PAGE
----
BERLIN — The European Union has agreed to impose sanctions on up to 20 senior Belarus officials suspected of election fraud and the crackdown on protesters and is likely to put President Alexander Lukashenko on its list at some point, the bloc’s foreign ministers said Friday at a meeting in Berlin.
In Vienna, the Organization for Security and Cooperation in Europe offered to mediate between the two sides in Belarus, with chairman Edi Rama pledging not to “interfere in internal affairs,” but at the same time stressing human rights abuses must end.
Belarus’ authoritarian president of 26 years has faced weeks of protests since he was reelected to a sixth term on Aug. 9 with 80% of the vote. The opposition says the poll was rigged and the EU, among others, disputes the results.
In the first four days of demonstrations that followed, Belarus security forces detained almost 7,000 people and injured hundreds with rubber bullets, stun grenades and clubs. At least three protesters died. Around 180 people were detained at rallies on Thursday.
“We have general agreement on how the list will be structured and who will be, more or less, on the list,” Czech Republic Foreign Minister Tomas Petricek told reporters. However, the technicalities involved in legally finalizing the list won’t be concluded for at least another week.
Asked whether the Belarus president will be hit by a travel ban and asset freeze, Petricek said he believes that “Lukashenko should be on the list. The question is whether in the first stage, or a later stage if there is no progress.”
Lithuanian Foreign Minister Linas Linkevicius said that Lukashenko should be on the list now, but he acknowledged that there may be “tactical reasons” to keep the Belarus leader off. Lithuania had tabled its own list of 118 officials.
Asked after the meeting whether Lukashenko would be targeted, EU foreign policy chief Josep Borrell declined to be specific, saying that “this information needs to be protected until the sanctions are legally adopted and in force.” He also said that evidence is still being gathered on why the officials should be listed, just in case they launch legal challenges against the sanctions.
Borrell explained that most countries prefer a gradual approach that would ratchet up pressure by adding more names progressively if Lukashenko fails to enter into talks with the opposition.
“The initial list was short. It has been increasing over the last days. It was in the beginning 12, then escalated to almost 20. I think it will still escalate in the following days,” he said. “Everything will depend on how things develop in Belarus and which is the attitude of the regime.”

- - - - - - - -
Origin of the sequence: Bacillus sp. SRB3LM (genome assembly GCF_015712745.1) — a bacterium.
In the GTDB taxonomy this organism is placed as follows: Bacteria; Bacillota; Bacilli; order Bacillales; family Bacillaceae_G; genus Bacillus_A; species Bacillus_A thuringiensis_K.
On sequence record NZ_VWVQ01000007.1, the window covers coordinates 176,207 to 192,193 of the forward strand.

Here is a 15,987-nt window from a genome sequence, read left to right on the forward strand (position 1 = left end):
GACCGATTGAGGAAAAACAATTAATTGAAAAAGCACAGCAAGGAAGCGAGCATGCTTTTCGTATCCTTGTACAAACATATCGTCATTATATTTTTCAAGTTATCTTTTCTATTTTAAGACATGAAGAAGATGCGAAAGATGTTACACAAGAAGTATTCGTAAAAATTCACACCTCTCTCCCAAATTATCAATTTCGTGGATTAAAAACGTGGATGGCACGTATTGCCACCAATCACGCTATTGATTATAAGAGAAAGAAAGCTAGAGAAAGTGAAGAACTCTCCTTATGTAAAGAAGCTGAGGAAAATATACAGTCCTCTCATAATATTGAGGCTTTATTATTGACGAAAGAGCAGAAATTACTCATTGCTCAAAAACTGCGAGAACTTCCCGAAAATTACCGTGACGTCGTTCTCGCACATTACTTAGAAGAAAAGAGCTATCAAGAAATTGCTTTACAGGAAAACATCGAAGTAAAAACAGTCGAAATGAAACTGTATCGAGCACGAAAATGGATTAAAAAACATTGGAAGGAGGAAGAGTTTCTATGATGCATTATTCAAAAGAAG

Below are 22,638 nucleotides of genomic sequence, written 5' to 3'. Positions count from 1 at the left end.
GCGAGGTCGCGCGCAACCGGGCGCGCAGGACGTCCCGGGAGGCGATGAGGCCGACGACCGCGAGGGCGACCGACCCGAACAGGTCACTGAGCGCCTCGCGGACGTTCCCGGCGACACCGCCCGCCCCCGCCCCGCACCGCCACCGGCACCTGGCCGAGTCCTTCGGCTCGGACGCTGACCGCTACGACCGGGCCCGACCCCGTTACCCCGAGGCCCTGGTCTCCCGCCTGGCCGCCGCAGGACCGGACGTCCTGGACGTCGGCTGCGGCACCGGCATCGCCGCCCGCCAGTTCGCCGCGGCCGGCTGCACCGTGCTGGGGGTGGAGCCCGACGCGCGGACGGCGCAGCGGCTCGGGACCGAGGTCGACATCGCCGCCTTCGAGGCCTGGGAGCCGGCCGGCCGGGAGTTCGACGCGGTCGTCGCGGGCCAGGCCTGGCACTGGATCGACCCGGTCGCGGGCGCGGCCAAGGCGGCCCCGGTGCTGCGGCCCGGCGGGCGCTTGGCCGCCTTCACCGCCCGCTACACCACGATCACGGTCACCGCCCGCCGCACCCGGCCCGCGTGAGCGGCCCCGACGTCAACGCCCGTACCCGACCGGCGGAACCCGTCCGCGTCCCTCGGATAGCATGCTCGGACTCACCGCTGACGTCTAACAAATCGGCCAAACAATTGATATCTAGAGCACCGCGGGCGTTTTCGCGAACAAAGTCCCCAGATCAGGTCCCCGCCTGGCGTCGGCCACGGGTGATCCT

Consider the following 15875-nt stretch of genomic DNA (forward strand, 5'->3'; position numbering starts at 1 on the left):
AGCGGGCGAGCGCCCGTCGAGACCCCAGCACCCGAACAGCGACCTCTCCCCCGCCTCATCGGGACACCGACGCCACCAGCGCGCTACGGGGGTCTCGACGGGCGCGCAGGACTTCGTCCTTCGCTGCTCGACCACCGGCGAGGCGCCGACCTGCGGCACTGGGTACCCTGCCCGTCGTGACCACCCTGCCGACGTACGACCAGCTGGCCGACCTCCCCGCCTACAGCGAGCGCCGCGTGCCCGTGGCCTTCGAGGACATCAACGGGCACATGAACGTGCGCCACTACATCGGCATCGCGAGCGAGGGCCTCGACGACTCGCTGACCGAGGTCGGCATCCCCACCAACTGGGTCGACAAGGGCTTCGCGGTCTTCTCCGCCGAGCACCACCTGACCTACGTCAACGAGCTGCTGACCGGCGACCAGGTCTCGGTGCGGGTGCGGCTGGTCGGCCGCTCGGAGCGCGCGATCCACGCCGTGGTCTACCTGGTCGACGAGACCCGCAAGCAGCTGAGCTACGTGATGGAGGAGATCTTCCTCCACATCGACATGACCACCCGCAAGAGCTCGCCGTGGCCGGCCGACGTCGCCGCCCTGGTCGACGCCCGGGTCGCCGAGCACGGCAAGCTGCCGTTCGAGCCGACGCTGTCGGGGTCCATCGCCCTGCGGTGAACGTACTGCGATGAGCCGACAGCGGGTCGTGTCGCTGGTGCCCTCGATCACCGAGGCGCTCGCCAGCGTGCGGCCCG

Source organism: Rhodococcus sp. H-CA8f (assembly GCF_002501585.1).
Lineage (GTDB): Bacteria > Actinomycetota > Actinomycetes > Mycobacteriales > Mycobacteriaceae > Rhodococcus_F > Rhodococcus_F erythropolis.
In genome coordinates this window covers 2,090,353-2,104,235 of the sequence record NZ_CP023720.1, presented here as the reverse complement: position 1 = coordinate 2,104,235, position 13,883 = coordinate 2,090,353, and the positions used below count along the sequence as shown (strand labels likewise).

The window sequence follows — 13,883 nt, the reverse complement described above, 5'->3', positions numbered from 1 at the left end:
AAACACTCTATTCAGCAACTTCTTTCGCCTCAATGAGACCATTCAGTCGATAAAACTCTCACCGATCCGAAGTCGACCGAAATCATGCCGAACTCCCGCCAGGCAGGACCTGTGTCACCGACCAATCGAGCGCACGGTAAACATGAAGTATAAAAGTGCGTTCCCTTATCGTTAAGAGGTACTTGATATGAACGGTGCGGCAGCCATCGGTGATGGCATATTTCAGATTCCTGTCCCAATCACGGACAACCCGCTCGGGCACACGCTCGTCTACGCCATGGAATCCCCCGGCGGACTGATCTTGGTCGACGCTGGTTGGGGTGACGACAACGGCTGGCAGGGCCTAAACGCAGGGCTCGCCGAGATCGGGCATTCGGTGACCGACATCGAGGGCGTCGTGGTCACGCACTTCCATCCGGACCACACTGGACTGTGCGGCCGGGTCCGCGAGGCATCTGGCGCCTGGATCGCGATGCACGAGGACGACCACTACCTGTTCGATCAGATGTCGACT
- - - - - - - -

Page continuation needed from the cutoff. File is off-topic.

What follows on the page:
Russian President Vladimir Putin warned Thursday that he stands ready to send police to Belarus if protests there turn violent, but sees no such need yet. Linkevicius said that “we cannot exclude this invasion,” and that the EU must also send a clear warning to Russia.
German Chancellor Angela Merkel told she stressed the importance of Belarus’ sovereignty in a recent call with Putin.
“I hope that such a unit won’t be deployed,” she told reporters in Berlin.
Merkel said she has also tried to call Lukashenko, but that he has refused to speak with her thus far.
The EU has supported proposals from the OSCE to promote dialogue in Belarus, one of the organization’s 57 member nations, and has said it stands read to provide assistance to further them.
In a special meeting on the situation in Belarus in Vienna on Friday, Rama, who is the prime minister of Albania, laid out the case for the organization to assist in facilitating talks between Lukashenko and the opposition.
“For the country to move forward safely and as securely as possible will require mutual understanding and cooperation inside Belarus,” Rama said. “And our role should be to help bring that about.”
He emphasized that “if we are to play a constructive role it is not for us to take sides” and that the OSCE could provide “dispassionate third party counseling.”
But at the same time, he noted the restrictions on journalists, and the injury and loss of life to protesters in the government crackdown, saying that “the picture is ugly, to say the least.”
“Belarus is here, with us, as a friend, but friends must remind each other of important truths, and the authorities in Minsk need to hear this one,” he said.
“The OSCE is founded on principals that include full respect for democracy and human rights... There cannot be any ifs or any buts about this. These are principles and they must be upheld.”
Lorne Cook reported from Brussels. Frank Jordans and Geir Moulson in Berlin contributed to this report.
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